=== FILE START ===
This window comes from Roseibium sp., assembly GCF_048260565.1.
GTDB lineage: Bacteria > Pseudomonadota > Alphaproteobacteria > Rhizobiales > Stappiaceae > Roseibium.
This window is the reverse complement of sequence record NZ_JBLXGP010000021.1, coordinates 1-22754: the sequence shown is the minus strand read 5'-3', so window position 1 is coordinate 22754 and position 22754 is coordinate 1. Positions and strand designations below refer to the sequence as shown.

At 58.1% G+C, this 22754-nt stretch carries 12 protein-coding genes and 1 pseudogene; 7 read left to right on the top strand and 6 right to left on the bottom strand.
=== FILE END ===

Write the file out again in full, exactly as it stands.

This window comes from Roseibium sp., assembly GCF_048260565.1.
GTDB lineage: Bacteria > Pseudomonadota > Alphaproteobacteria > Rhizobiales > Stappiaceae > Roseibium.
This window is the reverse complement of sequence record NZ_JBLXGP010000021.1, coordinates 1-22754: the sequence shown is the minus strand read 5'-3', so window position 1 is coordinate 22754 and position 22754 is coordinate 1. Positions and strand designations below refer to the sequence as shown.

At 58.1% G+C, this 22754-nt stretch carries 12 protein-coding genes and 1 pseudogene; 7 read left to right on the top strand and 6 right to left on the bottom strand.